By Henrik Sonne Petersen
Working in the field of mission and theological education for many years I am repeatedly faced with a feeling of being useless, a kind of fool. The work is not progressing significantly. Looking back, I realise people were dealing with the same issues 20, 50 and 100 years ago – sometimes in more progressive and eloquent ways! Furthermore, I am reminded again and again how little I really know and how little I have achieved despite all my efforts. It makes me feel uncomfortable and vulnerable, especially in an urbanized, modern society, where status and success are highly valued.
Looking back in time even more, the Apostle Paul knew the feeling of foolishness. “We are fools for the sake of Christ,” (1 Cor.4: 10), which gave rise to the movement of “fools for Christ,” the ascetics and monks of the early church known also as holy or blessed fools. This Godly foolishness is not, however, about giving up thinking. If things are not going as hoped, it could be a vital reminder that we can do better. We must act in line with solid evidence and viable action plans. Yet this sense of foolishness could also be related to our fellowship with Christ – a fellowship of being (following him that emptied himself, serving God and humankind). It can look inefficient and foolish in the world’s eyes, but may be a transforming expression of God’s love for people.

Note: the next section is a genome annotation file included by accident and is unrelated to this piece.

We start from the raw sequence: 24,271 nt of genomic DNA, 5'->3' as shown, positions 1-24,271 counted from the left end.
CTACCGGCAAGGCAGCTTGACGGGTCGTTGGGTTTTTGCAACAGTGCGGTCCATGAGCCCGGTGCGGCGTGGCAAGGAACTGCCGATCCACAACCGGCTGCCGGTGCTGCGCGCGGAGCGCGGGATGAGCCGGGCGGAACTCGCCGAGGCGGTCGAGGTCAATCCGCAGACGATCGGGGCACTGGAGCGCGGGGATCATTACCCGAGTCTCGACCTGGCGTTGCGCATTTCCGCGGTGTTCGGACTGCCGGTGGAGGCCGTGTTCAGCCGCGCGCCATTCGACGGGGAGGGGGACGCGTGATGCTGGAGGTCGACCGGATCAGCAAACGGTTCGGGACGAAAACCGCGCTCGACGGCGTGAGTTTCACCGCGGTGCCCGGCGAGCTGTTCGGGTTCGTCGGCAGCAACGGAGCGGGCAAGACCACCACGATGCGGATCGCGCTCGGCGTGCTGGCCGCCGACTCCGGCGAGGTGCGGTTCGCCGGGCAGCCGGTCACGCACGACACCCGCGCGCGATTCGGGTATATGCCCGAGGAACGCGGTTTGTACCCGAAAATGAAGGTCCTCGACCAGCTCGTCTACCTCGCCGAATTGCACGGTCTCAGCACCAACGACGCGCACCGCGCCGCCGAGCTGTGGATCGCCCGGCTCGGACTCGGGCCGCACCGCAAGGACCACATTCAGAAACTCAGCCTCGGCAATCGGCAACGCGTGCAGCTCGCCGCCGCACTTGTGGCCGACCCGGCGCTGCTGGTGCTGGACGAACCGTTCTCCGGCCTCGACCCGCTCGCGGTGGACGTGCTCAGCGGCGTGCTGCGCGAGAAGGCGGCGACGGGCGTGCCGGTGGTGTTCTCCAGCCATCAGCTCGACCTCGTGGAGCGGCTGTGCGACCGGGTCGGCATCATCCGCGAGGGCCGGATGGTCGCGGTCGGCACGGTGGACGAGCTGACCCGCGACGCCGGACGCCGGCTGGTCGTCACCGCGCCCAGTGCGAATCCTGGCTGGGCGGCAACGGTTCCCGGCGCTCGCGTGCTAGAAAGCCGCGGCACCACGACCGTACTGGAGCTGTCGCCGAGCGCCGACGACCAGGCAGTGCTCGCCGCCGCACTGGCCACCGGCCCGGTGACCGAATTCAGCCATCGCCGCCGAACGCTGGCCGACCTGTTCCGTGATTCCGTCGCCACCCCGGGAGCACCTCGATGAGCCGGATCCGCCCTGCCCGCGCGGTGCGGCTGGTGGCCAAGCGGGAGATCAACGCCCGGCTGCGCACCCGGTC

This week, are there places you feel useless and inefficient? Is this a reminder to do better? Or should this be embraced as a consequence of fellowship with Christ?